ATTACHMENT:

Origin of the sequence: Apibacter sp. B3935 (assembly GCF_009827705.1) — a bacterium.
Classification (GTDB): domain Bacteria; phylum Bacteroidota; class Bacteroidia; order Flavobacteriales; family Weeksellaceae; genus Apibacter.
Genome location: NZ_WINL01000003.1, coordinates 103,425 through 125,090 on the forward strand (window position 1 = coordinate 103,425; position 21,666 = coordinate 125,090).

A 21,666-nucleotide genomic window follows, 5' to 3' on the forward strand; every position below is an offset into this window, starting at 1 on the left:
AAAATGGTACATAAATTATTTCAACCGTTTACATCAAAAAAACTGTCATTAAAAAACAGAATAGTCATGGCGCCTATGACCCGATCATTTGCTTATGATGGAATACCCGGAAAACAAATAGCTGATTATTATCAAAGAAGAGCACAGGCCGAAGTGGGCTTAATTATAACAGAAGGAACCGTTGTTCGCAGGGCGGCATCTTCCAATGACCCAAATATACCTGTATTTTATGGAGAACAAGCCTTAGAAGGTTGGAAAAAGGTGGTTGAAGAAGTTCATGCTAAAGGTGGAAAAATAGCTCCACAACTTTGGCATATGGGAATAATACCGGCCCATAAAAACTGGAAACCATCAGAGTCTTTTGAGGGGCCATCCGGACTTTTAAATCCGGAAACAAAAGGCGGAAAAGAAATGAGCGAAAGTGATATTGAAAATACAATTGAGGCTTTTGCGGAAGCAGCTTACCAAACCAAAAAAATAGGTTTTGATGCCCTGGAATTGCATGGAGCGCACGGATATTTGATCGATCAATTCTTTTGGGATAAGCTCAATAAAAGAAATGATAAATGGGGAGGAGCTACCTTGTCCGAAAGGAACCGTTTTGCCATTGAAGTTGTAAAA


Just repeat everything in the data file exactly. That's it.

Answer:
Origin of the sequence: Apibacter sp. B3935 (assembly GCF_009827705.1) — a bacterium.
Classification (GTDB): domain Bacteria; phylum Bacteroidota; class Bacteroidia; order Flavobacteriales; family Weeksellaceae; genus Apibacter.
Genome location: NZ_WINL01000003.1, coordinates 103,425 through 125,090 on the forward strand (window position 1 = coordinate 103,425; position 21,666 = coordinate 125,090).

A 21,666-nucleotide genomic window follows, 5' to 3' on the forward strand; every position below is an offset into this window, starting at 1 on the left:
AAAATGGTACATAAATTATTTCAACCGTTTACATCAAAAAAACTGTCATTAAAAAACAGAATAGTCATGGCGCCTATGACCCGATCATTTGCTTATGATGGAATACCCGGAAAACAAATAGCTGATTATTATCAAAGAAGAGCACAGGCCGAAGTGGGCTTAATTATAACAGAAGGAACCGTTGTTCGCAGGGCGGCATCTTCCAATGACCCAAATATACCTGTATTTTATGGAGAACAAGCCTTAGAAGGTTGGAAAAAGGTGGTTGAAGAAGTTCATGCTAAAGGTGGAAAAATAGCTCCACAACTTTGGCATATGGGAATAATACCGGCCCATAAAAACTGGAAACCATCAGAGTCTTTTGAGGGGCCATCCGGACTTTTAAATCCGGAAACAAAAGGCGGAAAAGAAATGAGCGAAAGTGATATTGAAAATACAATTGAGGCTTTTGCGGAAGCAGCTTACCAAACCAAAAAAATAGGTTTTGATGCCCTGGAATTGCATGGAGCGCACGGATATTTGATCGATCAATTCTTTTGGGATAAGCTCAATAAAAGAAATGATAAATGGGGAGGAGCTACCTTGTCCGAAAGGAACCGTTTTGCCATTGAAGTTGTAAAA